MANILA, Daggett County — Six adults and five children who had been rafting on the high-flowing Green River were rescued Wednesday morning after spending the night stranded.
The Daggett County Sheriff's Office was notified about 8:30 p.m. Tuesday that the group was overdue and had failed to meet up with family members at a prearranged location. Deputies and search and rescue crews checked locations along the river but were unable to find anything, said sheriff's spokeswoman Susie Potter.
Classic Lifeguard's helicopter was called to assist in the search about 10:30 p.m. The group was eventually spotted along the bank in a remote area of the river about three miles from Little Hole that was impossible to reach by land, she said.
"It was obvious the occupants of the raft had gone into the water, and the raft was not visible in the area," Potter said in a prepared statement.
Once searchers determined the group was safe, they decided to drop supplies, such as blankets, coats, food, water and fire-starting equipment. They also included a note informing the river rafters that rescuers would return in the morning to get them out, Potter said.
About 5:30 a.m. Wednesday, deputies and a Division of Wildlife Resource officer took a drift boat and a rubber raft down the river to rescue the group. The rescuers picked up the stranded party about 7:05 a.m. and took them down the river. Potter said all were in good condition.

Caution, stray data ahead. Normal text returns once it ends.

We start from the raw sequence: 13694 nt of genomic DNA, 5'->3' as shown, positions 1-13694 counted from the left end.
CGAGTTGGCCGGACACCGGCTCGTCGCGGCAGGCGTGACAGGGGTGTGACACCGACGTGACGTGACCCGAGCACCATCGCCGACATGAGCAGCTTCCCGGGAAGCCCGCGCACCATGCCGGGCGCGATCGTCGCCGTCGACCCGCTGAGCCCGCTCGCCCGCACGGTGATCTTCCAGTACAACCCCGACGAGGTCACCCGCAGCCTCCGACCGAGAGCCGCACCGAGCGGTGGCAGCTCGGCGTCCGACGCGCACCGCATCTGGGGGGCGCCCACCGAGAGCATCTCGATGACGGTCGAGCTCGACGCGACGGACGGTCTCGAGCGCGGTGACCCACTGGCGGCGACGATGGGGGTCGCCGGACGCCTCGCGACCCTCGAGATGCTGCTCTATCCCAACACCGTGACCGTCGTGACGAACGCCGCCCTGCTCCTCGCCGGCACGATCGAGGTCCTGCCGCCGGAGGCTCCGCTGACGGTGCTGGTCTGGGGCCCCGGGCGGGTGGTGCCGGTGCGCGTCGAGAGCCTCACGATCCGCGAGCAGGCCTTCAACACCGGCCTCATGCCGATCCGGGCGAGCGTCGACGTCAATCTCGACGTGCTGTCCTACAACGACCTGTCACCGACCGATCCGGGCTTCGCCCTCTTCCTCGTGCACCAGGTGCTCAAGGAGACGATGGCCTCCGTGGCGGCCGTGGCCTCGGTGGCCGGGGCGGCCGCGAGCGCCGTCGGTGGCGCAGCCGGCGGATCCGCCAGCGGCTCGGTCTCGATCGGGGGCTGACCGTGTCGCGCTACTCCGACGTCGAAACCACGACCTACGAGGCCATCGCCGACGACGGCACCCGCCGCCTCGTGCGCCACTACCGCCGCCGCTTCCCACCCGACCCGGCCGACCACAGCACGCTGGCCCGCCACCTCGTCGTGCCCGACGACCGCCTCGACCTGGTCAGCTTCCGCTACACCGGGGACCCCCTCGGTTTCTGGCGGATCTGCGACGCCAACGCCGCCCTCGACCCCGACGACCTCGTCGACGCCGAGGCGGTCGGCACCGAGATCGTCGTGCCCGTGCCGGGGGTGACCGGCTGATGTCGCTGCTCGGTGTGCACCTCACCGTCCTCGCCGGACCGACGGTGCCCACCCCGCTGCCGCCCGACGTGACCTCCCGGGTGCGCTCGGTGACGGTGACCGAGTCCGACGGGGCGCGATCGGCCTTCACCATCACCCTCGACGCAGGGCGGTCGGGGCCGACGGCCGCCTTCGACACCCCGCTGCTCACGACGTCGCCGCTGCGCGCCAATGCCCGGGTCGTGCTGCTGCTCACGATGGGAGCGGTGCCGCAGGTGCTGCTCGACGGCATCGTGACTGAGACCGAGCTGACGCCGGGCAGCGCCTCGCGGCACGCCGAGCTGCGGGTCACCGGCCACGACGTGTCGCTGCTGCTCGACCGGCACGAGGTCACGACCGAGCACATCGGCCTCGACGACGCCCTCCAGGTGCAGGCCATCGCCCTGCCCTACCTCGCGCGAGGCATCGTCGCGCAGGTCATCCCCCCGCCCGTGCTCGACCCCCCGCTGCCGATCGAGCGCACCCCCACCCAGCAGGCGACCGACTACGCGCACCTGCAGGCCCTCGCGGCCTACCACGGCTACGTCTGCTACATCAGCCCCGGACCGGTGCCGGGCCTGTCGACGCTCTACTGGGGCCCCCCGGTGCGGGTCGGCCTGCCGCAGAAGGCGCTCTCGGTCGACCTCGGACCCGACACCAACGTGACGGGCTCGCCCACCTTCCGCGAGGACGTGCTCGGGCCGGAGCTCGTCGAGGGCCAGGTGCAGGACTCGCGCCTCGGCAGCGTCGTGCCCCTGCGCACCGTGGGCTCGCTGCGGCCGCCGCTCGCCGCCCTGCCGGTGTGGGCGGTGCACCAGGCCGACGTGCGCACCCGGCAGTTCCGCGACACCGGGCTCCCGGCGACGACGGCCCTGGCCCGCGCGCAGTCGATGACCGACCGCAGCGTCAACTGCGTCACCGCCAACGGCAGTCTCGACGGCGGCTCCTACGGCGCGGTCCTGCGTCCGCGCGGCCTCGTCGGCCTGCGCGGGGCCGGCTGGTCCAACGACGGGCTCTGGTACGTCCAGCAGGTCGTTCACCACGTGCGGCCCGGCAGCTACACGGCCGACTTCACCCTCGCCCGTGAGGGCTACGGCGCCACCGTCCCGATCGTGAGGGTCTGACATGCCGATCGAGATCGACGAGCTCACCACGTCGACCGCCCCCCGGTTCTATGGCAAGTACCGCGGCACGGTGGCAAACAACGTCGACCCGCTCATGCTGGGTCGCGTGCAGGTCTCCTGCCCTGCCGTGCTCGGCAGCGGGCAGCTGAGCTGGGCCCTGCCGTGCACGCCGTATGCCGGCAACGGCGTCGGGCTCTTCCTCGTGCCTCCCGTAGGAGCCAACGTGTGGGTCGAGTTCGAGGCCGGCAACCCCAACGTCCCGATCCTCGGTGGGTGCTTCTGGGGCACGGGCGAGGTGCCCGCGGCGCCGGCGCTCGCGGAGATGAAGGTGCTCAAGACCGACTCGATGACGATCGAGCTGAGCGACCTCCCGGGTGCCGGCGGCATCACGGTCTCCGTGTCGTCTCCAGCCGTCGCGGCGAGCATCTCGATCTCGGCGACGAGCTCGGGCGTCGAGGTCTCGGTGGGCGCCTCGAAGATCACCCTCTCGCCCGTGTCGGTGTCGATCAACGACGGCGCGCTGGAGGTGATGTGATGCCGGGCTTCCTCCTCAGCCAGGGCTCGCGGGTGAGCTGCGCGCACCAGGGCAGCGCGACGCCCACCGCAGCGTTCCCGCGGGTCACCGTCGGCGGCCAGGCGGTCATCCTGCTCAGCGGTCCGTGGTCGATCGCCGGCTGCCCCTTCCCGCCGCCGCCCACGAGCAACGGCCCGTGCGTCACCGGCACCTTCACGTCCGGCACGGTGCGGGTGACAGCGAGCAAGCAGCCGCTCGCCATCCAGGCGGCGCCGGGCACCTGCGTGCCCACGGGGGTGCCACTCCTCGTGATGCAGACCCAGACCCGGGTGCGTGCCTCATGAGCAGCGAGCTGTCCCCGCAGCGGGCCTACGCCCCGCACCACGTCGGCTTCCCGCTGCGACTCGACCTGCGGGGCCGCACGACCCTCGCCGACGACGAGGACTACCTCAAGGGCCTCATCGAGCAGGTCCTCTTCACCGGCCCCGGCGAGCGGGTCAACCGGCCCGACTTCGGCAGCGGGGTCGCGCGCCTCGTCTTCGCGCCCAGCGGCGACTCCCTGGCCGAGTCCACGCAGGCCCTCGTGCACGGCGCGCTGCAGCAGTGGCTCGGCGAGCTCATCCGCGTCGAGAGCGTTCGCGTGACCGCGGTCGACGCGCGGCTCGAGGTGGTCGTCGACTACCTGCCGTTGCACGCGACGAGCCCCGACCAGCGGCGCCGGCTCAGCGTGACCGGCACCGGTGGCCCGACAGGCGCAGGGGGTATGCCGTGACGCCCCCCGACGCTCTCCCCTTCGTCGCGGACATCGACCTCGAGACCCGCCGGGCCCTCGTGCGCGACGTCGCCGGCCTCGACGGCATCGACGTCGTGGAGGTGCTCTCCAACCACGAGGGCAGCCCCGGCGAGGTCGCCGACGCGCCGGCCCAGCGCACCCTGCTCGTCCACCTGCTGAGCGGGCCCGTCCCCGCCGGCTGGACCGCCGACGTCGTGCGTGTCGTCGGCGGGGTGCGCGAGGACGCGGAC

"Although the rafters were cold and suffering from slight hypothermia, there were no injuries," she said.
The Green River below Flaming Gorge Dam is currently experiencing about 10 times the normal flow, Daggett County Sheriff Jerry Jorgensen said. A Salt Lake man drowned Monday in the river after he and his 13-year-old son in a boat got tangled up in some debris. The teen was able to swim to safety, but Raymond E. Moody, 62, was not able to free himself.
Jorgensen again Wednesday warned those recreating in the area about the high dangers of the Green River because of the increased water release from the Flaming Gorge Dam.
The increased water release is intended to help native fish species in the river and to pass high spring runoff from the Green River's headwaters in Wyoming's Wind River mountain range downstream to Lake Powell, according to the Bureau of Reclamation.